To avoid piecing the quilt backing, check with quilting stores in your area. You can also search on-line. You will find that both sources have extra wide fabric especially designed for a one-piece back.
Over-sized fabric comes as wide as 120-inches which is enough for a king-size quilt. This size is ideal for the quilter. Quilting a Quilt requires the backing be pieced to minimize the way the seams come in contact with the frame's rollers. When piecing a backing there are tips for getting it to lay flat in order to square it up.
This might be a good time to mention any fall-off pieces of fabric bigger than 2-inches wide go ahead and cut it into a square and save for that scrap quilt you plan to do someday!
Never sew two pieces of backing fabric together without removing the selvedge first.
Because selvedge does not have any give, if left on, it will cause your quilt backing to pucker and not lay flat once quilted.
If the professional quilter has to remove any selvage the repairs, most likely, will involve an extra fee.
When there is not enough material to trim selvage and then make a new seam, and still leave the piece big enough to use as a backer, the end result may be another trip to the fabric shop.
The selvedge edge of any piece of fabric will not allow the fabric to relax. That is why it is best to trim the selvedge edge. This is a good rule to follow when working with all fabric. Not just the backing! Preventing raveling is the only purpose for selvedge! Cut it off!
Press the seam open so it lays flat. Use small stitches when sewing this seam as there will be some stress on it once loaded into the quilting frame. Use 12 stitches to an inch.
Give the backing a good general pressing to remove all the wrinkles as this too helps when loading the fabric on the frame.
When first learning how to make a quilt, it is also important to know how to press a seam. Our Quilting instructions will show you how to properly press all your seams without stretching and distorting the fabric.
Fold your backing in half on this seam with selvedge edges together at the other end.
Smooth it out so that the fold is nice and flat and there are no wrinkles.
Standing at the seam fold, fold again from right to left. Now you have a fold at the seam and a fold to your right.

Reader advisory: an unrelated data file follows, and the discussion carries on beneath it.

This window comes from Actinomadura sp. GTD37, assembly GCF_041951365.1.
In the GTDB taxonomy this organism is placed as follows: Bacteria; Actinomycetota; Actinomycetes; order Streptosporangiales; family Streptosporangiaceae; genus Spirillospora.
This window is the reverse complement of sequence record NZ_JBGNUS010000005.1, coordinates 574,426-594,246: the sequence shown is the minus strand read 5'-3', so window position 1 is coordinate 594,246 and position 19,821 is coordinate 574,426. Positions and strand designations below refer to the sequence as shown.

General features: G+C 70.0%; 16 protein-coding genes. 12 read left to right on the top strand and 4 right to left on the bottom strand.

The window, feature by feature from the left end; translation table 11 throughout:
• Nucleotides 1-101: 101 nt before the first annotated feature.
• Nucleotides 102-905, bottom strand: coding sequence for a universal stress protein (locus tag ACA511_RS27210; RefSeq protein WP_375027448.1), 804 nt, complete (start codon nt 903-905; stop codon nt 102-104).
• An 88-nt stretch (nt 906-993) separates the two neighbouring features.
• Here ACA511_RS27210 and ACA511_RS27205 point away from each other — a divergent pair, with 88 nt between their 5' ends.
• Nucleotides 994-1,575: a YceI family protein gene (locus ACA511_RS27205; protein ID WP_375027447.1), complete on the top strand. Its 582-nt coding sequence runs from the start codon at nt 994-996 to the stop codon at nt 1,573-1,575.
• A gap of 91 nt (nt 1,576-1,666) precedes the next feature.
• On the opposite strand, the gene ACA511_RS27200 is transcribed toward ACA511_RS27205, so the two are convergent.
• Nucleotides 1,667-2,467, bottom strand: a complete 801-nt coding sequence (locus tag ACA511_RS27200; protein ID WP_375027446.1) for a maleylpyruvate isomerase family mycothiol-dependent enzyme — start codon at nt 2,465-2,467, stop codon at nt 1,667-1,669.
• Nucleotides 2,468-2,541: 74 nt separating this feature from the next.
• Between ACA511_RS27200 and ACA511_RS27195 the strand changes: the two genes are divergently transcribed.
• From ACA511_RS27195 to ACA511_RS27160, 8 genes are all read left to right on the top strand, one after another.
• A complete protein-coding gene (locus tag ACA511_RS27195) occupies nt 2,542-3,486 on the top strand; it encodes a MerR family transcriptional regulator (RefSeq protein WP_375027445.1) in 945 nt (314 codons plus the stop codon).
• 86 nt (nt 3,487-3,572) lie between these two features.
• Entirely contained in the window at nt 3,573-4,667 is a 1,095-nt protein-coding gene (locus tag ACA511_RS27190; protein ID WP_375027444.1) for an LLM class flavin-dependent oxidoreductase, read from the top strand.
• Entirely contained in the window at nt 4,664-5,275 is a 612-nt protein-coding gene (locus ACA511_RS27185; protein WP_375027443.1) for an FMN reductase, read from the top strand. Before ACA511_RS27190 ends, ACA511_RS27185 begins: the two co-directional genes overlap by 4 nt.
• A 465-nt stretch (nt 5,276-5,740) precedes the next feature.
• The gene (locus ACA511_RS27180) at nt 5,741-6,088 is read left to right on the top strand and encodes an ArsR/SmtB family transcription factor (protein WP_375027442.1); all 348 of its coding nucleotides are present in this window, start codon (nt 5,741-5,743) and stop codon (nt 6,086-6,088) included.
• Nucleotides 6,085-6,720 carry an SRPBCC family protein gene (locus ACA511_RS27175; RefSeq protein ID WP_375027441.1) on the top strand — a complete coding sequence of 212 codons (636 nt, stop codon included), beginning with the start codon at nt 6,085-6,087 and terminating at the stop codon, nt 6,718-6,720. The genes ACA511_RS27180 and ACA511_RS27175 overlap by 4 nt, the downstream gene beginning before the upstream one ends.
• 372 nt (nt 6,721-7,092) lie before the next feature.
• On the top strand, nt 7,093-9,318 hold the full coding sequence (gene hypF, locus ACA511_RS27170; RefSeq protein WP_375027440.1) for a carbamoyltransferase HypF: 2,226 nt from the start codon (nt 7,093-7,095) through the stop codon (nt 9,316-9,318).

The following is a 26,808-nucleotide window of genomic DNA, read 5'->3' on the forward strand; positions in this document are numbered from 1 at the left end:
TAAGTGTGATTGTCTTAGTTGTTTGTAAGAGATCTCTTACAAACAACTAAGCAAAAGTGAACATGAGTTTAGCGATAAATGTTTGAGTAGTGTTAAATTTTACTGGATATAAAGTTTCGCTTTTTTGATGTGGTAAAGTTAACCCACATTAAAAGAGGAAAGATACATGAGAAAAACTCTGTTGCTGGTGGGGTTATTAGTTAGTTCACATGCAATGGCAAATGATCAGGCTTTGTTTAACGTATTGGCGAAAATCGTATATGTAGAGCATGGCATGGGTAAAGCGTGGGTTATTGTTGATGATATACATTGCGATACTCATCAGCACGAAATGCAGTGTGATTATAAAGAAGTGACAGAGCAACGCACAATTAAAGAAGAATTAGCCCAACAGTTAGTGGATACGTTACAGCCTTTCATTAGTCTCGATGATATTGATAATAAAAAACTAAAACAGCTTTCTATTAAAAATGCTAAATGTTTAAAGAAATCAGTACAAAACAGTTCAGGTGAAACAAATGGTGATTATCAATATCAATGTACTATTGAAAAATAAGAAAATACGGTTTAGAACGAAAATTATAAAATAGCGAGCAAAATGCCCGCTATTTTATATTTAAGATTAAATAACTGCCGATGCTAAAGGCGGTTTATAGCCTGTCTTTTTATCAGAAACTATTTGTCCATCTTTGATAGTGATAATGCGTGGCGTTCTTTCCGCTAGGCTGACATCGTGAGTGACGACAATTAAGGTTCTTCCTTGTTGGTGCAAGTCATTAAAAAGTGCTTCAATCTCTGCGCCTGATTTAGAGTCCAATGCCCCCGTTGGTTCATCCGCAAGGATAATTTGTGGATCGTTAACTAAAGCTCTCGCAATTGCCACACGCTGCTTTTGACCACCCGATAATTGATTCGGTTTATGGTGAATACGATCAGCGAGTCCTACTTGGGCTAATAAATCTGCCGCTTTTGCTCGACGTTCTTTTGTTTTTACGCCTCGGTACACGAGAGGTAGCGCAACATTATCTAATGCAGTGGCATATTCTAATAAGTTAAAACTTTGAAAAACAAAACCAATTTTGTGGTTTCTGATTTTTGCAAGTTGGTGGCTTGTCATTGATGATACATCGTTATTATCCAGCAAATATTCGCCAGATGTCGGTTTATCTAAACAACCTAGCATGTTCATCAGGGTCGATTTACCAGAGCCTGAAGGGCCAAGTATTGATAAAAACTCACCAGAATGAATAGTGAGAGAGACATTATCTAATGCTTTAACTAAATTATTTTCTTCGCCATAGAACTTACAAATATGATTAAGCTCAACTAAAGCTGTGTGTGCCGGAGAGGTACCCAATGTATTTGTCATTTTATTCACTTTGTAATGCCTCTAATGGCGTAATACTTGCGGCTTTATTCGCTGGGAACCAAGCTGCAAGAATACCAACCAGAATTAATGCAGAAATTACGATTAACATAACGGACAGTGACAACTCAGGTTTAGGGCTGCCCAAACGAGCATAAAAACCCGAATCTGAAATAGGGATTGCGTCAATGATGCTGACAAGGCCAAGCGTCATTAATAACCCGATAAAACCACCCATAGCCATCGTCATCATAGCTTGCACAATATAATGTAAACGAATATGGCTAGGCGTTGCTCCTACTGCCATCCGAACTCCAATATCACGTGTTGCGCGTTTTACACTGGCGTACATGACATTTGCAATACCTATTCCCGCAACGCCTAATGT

You will have 4 layers of material. Pinch the fabric at the second fold to make sure all 4 layers are in the fold and that there are no hidden wrinkles or lumps!
Another way to make sure all 4 layers are in the fold is to take a ruler and run along the inside of the fold...be sure and be gentle so as not to distort the layers.
If your backing is extra large, continue to fold until it is small enough and will fit on your cutting mat.
Be sure to smooth out all the wrinkles and pinch the fold each time you make a new fold; just to be sure all layers of fabric are accounted for.
Go to the opposite end (uneven cut edges or non-selvedge ends) of your folded backing and using your ruler and rotary cutter, make a nice straight cut to even up the edges. Continue to cut the width of the quilting fabric on the other end if not folded twice.
Turn your fabric so the longest part runs parallel to the longest part of your mat. We now have all three edges straight and lined up on the mat (the seam fold, the two uneven cut edges).
On the other selvedge edge, check all four layers and trim to even the backing fabric with the shortest edge.
After squaring up your backing, measure it again to make sure that it is a total of 6-8 inches larger than the top, if you are going to have it long arm quilted.
A machine quilter will require a minimum of 3-inches of excess fabric on all sides. If you are using a professional machine quilter, often 8-inches will be needed. Guess what? If you cut too short, you must add it back on in order to be able to put the backing on the quilting frame. So always ask before cutting.
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Squaring the Fabric
Avoid the Bends
How to Press
Handling Bias Edges